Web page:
Markets could be in for macro overload in the week ahead with central bankers, Friday's jobs report and OPEC dominating the headlines.» Read More
Germany is playing a cat and mouse game with less successful European economies as negotiations over the euro zone crisis continue at the country level, Giles Keating, head of research at Credit Suisse, told CNBC Friday.
In any murder mystery film, it pays to watch the boring gray man (or woman) in the corner; quiet, unobtrusive characters can be deadly. So, too, in finance. Four years ago, the giant US money market funds seemed some of the dullest actors in the global financial scene. But in 2007, they quietly helped to spark the crisis in the mortgage-backed securities world.
Right now "Europe's financial system is insolvent," Scott Minerd, CIO of the fixed-income firm Guggenheim Partners, told CNBC Thursday.
Chris Wheeler, bank analyst at Mediobanca joined CNBC to discuss the latest news on the European markets and what would happen if the Greek bailout fails.
"Greece has most definitely been cut loose by the markets, the question is whether it will now be cut loose by the politicians," Steve Barrow, head of G10 research at Standard Bank, told CNBC.
Assessing the situation in Europe, with James Lockhart, WL Ross & Company vice chairman, who says the company has nothing to bid on at this point. He also adds that consumers are not buying houses right now because prices are still going down and Washington should tackle short-term and long term problems in housing.
The Swiss Franc has become the "new gold" as investors turn to money markets in an environment governed by fear, Jon Cox, Head of Swiss Research at Kepler Capital Markets told CNBC.1st paragraph of story should go here
While markets are hyper-focused on the Friday speech at Jackson Hole by Fed Chairman Ben Bernanke, they are overlooking what could be an equally important Saturday appearance by IMF Managing Director Christine Lagarde.
The idea that Paulson needed a crisis in order to solve a bigger crisis could be seen by some as a post-game rationalization by the former official, but it raises some interesting questions for German Chancellor Angela Merkel and Europe's ongoing sovereign debt crisis.
There will be improvement in the U.S. economy in the second half of the year, according to Barclays Capital managing director Larry Kantor, but there will be an overhang from continued uncertainties in Europe.
On July 21, EU leaders agreed to a second bailout for Greece, one that was supposed to draw a line under the euro zone debt crisis and give the new government in Athens a chance come to grips with the huge debts it inherited when it was elected. One month later, and the situation appears to be getting worse rather than better, according to Simon Derrick, the head of currency research at Bank of New York Mellon.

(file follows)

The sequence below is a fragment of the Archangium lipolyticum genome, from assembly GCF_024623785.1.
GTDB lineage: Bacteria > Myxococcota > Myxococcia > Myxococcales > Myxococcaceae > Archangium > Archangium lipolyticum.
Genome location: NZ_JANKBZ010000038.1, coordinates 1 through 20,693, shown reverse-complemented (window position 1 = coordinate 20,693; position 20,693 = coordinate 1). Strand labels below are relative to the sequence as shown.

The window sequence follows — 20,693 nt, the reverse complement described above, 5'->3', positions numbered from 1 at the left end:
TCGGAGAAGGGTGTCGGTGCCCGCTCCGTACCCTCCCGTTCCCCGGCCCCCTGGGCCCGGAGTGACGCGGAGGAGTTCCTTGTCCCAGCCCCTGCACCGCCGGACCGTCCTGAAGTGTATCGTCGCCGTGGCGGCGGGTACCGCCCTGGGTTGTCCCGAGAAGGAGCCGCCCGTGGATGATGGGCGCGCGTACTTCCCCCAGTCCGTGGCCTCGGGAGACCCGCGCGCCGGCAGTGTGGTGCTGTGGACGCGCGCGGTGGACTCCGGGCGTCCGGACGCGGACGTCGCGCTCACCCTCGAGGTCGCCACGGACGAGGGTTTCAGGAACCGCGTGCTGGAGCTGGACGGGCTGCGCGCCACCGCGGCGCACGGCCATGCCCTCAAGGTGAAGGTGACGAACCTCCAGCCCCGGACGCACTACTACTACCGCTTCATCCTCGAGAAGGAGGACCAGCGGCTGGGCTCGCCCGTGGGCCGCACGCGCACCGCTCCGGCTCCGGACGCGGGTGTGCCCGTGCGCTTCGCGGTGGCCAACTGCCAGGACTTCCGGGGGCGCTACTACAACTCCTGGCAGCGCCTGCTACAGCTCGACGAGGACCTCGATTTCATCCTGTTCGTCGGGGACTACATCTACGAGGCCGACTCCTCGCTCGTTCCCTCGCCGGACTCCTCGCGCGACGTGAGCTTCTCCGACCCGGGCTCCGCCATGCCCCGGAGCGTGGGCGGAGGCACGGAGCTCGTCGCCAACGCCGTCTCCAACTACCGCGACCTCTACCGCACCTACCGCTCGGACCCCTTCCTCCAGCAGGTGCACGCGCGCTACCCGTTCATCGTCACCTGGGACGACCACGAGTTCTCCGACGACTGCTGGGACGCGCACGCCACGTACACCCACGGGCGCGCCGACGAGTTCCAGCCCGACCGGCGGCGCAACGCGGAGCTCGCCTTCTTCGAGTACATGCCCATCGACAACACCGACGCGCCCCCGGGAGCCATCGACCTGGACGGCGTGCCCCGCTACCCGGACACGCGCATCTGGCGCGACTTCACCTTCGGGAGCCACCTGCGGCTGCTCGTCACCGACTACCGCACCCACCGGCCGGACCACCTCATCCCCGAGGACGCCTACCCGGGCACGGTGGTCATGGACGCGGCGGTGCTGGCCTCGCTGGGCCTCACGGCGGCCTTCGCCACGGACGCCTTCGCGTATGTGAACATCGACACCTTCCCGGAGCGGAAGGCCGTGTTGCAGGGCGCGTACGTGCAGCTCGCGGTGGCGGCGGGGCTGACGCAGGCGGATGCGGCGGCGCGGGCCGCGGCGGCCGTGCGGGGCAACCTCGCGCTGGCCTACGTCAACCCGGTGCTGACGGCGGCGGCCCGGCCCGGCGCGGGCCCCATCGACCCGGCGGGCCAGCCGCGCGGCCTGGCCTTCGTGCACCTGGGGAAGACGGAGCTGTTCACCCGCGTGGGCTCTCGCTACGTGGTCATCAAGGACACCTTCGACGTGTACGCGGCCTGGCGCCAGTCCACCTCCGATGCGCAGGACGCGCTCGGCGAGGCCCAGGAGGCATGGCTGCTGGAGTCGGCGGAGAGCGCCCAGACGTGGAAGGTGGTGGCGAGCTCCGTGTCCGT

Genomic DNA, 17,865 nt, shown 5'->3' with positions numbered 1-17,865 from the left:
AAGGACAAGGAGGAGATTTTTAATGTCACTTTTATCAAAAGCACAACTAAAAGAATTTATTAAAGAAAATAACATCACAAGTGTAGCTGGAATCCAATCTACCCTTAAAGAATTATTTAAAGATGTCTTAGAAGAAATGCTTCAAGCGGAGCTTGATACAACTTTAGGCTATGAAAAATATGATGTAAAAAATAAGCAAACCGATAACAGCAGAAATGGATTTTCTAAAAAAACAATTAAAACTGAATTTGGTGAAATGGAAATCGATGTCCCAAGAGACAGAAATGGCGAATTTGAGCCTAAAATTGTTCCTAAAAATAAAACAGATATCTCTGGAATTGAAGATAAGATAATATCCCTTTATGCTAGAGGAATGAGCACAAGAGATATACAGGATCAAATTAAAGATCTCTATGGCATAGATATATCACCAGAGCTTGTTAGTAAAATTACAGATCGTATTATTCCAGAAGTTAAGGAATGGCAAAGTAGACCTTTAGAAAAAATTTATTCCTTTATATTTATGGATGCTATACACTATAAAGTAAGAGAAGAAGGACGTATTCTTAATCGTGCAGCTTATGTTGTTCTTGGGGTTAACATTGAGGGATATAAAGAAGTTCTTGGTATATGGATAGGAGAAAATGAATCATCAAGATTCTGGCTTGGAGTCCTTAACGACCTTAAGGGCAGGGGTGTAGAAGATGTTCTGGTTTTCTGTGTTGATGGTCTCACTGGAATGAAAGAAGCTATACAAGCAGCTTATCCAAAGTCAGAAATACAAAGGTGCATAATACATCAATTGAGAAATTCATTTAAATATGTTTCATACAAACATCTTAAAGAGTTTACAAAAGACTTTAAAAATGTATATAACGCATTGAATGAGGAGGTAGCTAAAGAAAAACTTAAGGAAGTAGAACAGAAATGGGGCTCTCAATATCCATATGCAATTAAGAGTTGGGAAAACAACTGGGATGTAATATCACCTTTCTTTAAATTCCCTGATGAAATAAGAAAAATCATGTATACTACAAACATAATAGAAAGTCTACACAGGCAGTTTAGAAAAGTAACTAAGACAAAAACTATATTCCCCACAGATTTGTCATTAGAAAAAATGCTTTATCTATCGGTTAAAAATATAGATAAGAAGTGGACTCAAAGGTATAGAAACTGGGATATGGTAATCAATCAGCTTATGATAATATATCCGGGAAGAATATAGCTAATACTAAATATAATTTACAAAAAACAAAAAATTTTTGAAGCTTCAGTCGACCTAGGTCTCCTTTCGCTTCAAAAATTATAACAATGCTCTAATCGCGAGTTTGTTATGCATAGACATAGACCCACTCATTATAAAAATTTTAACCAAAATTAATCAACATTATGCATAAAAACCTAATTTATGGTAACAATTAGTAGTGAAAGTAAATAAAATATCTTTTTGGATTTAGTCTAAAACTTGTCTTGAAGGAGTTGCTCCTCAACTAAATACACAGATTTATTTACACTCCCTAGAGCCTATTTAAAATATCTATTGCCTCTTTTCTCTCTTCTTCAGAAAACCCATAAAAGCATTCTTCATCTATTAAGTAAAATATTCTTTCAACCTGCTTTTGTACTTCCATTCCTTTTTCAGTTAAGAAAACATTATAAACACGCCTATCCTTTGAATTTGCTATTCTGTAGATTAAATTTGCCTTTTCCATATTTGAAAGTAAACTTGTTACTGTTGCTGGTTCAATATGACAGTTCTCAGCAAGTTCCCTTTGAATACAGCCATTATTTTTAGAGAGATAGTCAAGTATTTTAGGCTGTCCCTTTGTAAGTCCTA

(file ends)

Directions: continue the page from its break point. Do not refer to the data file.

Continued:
"I think the German PMI announcement will have an impact on spread widening, because investors will see it as an indication that the world is slowing, Germany is slowing, and in general, risk is increasing," Adrian Schmidt, FX strategist at Lloyds Bank Corporate Markets, told CNBC.
European leaders are being pushed into closer fiscal union sooner than they had anticipated by volatile markets concerned over a dearth of ideas on how to solve the sovereign debt crisis in the euro zone, analysts and investors told CNBC.
As markets around the world prepared for another turbulent week, worries that a rerun of the events of 2008 is in the cards are adding to uncertainty, investors told CNBC Monday.
Euro bonds are exactly the “wrong answer” to the current crisis and would merely lead the euro zone to a "debt union" rather than a “stability union” according to German Chancellor Angela Merkel.
The week's top business news and investment advice, including how to trade Europe, US financials, HP's sharp drop and the run-up in gold.
A look at the currencies to watch, with Nick Bennenbroek, Wells Fargo head of currency strategy.
Traders in the City of London, one of the financial districts of the UK capital, see a market environment where trust has all but evaporated and the best course of action is often to do absolutely nothing.
Investors are looking for any safe haven in a storm — it's time for your FX Fix.
While European banks do have substantial investments in sovereign debt, the concerns in Europe are overblown and the banks will get through this rough patch, says Kelly King, BB&T Corporation chairman/CEO.